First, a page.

December 2017 eCast

In this edition of the eCast

  • Visit from Tipper Gore
  • A New Resource for Families
  • Need to work on some continuing education over the holidays?
  • Request for Proposals for the PRA 41st Annual Wellness & Recovery Summit
  • Interactive Map of U.S. Peer Specialist Certification Programs
  • Pledge to Expand our College Mental Health Services
  • LinkedIn Group: Employing People with Psychiatric Disabilities

Visit from Tipper Gore

In the early 1990s, the IBM Corporation announced an initiative that would provide IBM assistance in developing job-training centers for community-based agencies working with people living with disabilities. The training was to focus on developing office computer skills, which would prepare trainees to become employed doing word processing, spreadsheets, and other digital work that was rapidly emerging in the workplace. The Center for Psychiatric Rehabilitation applied to be one of IBM’s training sites to work with people living with mental health challenges. In 1993, the program was awarded an IBM grant and began operating a classroom based computer training called, Training for the Future (TFTF). The IBM Corporation assisted in setting up a computer lab (which is still operating) with IBM computers and in developing a business advisory council to partner with the program in finding post-training internships and employment. Training for the Future was a 6 -month full-time employment training program and followed by a 160-hour internship upon completion of the skills-based classroom training. The employment outcomes were very positive with 64% of participants employed or volunteering 12 months after starting the program.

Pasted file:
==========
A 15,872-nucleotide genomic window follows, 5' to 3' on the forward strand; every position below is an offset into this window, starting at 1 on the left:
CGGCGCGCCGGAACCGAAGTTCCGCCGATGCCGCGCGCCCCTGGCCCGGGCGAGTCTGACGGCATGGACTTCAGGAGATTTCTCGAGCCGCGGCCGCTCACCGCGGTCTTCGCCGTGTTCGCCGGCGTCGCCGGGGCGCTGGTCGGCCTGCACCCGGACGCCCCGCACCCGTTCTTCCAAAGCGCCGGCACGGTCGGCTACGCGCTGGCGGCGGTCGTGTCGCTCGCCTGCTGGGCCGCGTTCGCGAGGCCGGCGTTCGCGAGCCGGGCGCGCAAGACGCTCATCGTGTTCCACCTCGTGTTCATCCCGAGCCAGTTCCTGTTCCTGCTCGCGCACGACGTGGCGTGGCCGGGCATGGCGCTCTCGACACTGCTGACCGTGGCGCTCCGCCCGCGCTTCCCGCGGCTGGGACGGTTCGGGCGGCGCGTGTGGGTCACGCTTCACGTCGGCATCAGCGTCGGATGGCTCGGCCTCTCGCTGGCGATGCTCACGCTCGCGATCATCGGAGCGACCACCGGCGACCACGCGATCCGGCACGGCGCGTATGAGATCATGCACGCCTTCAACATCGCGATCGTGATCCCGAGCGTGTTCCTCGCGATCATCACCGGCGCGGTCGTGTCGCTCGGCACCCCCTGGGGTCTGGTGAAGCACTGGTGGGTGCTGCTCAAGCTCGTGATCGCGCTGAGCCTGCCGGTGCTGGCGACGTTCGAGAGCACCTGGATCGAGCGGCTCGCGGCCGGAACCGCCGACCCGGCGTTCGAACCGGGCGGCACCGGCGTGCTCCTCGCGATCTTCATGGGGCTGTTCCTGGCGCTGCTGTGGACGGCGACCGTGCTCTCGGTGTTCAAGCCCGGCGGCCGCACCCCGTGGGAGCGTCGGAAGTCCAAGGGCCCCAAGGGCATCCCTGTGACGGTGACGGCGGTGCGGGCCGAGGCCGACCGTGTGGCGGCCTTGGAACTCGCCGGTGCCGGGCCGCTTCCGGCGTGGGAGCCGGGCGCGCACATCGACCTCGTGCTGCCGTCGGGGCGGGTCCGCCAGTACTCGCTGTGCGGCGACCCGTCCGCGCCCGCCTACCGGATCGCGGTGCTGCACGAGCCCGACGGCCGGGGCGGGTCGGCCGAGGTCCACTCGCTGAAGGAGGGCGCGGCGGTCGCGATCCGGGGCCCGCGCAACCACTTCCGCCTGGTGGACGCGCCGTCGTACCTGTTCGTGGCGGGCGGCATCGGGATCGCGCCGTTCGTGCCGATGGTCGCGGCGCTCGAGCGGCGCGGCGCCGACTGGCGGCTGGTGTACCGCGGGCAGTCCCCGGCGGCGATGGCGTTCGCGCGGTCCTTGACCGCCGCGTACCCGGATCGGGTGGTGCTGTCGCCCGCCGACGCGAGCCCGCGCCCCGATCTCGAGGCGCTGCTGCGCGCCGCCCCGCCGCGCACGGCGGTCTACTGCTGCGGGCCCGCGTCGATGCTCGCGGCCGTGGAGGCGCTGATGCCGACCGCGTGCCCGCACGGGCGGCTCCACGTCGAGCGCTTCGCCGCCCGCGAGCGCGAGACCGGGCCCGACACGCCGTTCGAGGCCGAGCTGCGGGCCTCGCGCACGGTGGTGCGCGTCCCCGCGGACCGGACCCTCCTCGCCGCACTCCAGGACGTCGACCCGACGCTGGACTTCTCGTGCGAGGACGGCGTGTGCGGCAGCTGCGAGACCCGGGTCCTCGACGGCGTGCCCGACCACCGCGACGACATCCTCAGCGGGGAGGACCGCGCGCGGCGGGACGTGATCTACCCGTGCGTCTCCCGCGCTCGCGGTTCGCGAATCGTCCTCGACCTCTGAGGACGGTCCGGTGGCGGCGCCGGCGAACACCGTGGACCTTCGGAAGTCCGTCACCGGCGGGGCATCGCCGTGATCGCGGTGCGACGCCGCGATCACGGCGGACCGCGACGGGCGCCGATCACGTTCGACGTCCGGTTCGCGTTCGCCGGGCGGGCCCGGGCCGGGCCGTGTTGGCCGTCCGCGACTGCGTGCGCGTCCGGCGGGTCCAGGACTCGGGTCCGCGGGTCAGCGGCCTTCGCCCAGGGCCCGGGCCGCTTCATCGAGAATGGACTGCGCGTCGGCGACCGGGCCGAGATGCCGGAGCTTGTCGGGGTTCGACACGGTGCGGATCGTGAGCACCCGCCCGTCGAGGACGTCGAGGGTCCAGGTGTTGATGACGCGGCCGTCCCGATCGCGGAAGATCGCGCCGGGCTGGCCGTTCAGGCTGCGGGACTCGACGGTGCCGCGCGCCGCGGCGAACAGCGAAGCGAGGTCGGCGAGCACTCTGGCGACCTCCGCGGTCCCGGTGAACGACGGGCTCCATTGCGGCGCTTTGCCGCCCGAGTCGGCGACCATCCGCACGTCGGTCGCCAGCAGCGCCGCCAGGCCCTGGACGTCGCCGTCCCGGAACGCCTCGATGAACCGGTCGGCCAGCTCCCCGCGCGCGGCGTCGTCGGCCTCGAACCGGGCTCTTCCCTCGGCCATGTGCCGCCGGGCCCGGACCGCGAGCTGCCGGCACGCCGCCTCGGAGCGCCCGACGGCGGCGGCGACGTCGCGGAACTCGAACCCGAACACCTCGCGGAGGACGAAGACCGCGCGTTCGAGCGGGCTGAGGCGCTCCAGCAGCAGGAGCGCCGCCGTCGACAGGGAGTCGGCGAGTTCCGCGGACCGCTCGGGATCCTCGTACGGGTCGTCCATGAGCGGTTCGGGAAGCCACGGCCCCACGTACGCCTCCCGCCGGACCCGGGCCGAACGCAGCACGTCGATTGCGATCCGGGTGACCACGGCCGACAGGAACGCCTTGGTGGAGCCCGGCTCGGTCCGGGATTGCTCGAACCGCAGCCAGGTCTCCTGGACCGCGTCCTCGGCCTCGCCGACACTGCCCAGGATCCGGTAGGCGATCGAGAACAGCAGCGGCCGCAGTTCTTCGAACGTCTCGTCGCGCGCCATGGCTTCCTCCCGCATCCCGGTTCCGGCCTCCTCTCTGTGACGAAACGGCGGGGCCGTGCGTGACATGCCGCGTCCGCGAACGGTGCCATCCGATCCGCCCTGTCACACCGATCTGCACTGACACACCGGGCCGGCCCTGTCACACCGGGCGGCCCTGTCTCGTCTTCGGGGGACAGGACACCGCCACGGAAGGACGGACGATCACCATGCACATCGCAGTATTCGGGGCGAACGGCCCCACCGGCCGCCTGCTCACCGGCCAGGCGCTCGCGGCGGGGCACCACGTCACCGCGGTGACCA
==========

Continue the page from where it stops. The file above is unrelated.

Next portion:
TFTF came to the attention of Tipper Gore, who at the time was the wife of Vice President Al Gore, Vice President to President Clinton. Tipper agreed to be the keynote speaker at a 1997 graduation ceremony for TFTF, and we considered ourselves very fortunate to have had her presence at that event.